significant deference to the initial decision, and may not
simply substitute its judgment for that of the deciding
court. See Grimes v. City and Cnty. of S.F., 951
F.2d 236, 241 (9th Cir. 1991) (citing United States v.
BNS Inc., 858 F.2d 456, 464 (9th Cir. 1988)).
initial matter, the Court notes that Defendants' motion
to stay discovery was granted by way of summary minute order,
so in considering Plaintiff's objection the Court is left
without the benefit of the Magistrate Judge's analysis
and reasoning. This will require a closer look at the motion
to stay and more thorough consideration of the record.
See Holland v. Island Creek Corp., 885 F.Supp. 4, 6
(D.D.C. 1995) (citations omitted) (“[W]here, as here,
the decision under review does not offer a reasoned
explanation for its decision, and merely adopts one
party's arguments in their entirety, it is incumbent on
the Court to check the adopted findings against the record
with particular, even painstaking, care.”).
although Plaintiff has two remaining claims, he has only
raised a Rule 72(a) objection with respect to his ability to
conduct discovery on the claim of Eighth Amendment deliberate
indifference based on a failure to provide adequate food.
Plaintiff's objection does not discuss nor even mention a
need for further discovery on his excessive noise claim.
Therefore, because Plaintiff has not raised the issue, the
Court will not address whether the Magistrate Judge abused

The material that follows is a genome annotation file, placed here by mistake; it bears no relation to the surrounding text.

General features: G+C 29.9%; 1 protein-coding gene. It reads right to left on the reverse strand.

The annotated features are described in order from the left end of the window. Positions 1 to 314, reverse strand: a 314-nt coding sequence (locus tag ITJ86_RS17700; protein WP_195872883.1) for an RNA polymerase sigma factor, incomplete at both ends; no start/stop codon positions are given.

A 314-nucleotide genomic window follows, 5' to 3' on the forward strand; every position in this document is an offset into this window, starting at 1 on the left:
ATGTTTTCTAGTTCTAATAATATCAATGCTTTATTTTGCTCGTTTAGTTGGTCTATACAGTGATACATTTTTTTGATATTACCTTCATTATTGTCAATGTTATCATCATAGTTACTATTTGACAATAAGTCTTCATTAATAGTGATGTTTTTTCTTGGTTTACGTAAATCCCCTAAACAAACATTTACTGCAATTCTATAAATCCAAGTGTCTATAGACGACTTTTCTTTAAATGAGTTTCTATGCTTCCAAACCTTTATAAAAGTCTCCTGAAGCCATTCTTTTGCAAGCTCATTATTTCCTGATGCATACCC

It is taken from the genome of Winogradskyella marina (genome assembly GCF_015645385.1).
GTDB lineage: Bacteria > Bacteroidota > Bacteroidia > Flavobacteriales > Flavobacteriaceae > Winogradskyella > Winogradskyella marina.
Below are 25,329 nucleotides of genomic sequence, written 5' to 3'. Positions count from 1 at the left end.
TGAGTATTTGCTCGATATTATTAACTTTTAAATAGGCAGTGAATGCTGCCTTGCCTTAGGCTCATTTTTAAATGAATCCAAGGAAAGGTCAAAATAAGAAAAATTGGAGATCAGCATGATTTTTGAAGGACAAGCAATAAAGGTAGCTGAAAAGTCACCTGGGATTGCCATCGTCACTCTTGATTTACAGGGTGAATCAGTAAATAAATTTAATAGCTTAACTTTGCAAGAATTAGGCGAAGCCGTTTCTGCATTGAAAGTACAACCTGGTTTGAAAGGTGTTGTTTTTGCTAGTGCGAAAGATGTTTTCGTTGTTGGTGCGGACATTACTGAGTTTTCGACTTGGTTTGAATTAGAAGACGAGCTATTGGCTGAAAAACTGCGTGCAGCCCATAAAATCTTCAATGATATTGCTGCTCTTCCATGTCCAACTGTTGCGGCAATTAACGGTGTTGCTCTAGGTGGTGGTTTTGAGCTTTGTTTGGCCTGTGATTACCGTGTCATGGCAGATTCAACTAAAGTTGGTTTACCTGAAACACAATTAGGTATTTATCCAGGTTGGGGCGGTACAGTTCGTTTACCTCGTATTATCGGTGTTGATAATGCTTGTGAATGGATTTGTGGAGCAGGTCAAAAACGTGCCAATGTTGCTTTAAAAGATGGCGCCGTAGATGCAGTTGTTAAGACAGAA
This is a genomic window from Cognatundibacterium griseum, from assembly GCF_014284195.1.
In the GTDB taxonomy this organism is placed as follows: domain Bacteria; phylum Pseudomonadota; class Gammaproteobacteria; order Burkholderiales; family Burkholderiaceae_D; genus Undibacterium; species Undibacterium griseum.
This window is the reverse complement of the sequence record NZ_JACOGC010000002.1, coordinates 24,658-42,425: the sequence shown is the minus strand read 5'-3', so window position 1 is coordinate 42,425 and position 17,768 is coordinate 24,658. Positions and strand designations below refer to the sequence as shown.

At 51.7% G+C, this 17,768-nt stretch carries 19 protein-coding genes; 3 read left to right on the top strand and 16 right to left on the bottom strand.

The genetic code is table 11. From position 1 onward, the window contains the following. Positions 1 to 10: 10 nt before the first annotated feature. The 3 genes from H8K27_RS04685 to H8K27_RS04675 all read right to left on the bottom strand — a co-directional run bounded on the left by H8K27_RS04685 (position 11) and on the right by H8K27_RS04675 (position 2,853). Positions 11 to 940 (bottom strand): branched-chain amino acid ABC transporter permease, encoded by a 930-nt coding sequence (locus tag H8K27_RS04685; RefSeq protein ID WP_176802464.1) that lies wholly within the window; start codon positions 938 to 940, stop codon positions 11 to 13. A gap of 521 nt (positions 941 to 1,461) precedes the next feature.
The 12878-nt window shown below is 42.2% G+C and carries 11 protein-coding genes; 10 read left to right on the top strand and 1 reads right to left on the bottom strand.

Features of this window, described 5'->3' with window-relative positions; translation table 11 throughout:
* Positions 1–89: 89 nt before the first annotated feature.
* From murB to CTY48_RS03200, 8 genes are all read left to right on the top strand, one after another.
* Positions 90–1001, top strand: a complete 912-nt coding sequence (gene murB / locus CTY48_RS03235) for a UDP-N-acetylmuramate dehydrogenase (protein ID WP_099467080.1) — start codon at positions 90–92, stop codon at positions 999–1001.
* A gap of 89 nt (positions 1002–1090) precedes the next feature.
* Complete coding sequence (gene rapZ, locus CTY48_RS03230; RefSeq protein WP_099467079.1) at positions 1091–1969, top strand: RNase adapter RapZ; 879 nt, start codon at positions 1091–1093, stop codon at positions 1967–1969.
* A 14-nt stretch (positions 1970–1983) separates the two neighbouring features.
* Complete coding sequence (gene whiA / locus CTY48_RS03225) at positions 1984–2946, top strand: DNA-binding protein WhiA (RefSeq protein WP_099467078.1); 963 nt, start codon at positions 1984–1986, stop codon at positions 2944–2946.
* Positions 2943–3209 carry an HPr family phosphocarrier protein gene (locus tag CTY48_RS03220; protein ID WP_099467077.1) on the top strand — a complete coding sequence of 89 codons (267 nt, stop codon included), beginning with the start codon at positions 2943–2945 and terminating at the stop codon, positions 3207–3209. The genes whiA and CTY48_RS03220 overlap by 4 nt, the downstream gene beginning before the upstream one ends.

her discretion in granting a stay of discovery with respect
to Plaintiff's Eighth Amendment deliberate indifference
claim based on excessive noise.
Basis for Defendants' Motion to Stay Discovery
support of the motion to stay discovery, Defendants argued,
first, that their summary judgment motion is potentially
dispositive of Plaintiff's whole case. They assert that
Plaintiff's institutional grievances illustrate that
Aranas did not personally participate in the conduct of which
Plaintiff complains. They further assert that Plaintiff's
medical records show that Koehn ordered Plaintiff a diet that
was tailored to his medical condition, and therefore Koehn
and Aranas did not fail to provide Plaintiff with adequate
food. Second, Defendants argued that they submitted, with
their summary judgment motion, all of Plaintiff's
grievances and medical records for the time period relevant
to his Complaint. Therefore, no additional relevant
documentation could be uncovered through further discovery.
Lastly, Defendants argued that a discovery stay was warranted
because there is a “strong likelihood” that the
summary judgment motion will be resolved in their favor.
opposed the motion to stay discovery, making essentially two
arguments. First, Plaintiff asserted the general right of
litigants to conduct discovery. (Resp. 2-3, ECF No. 67.) His
main argument, however, was that Defendants asserted that all
relevant grievances and medical records were submitted with
their summary judgment motion, but actually omitted relevant
documents. To support his argument, Plaintiff attached a
number of grievances and ...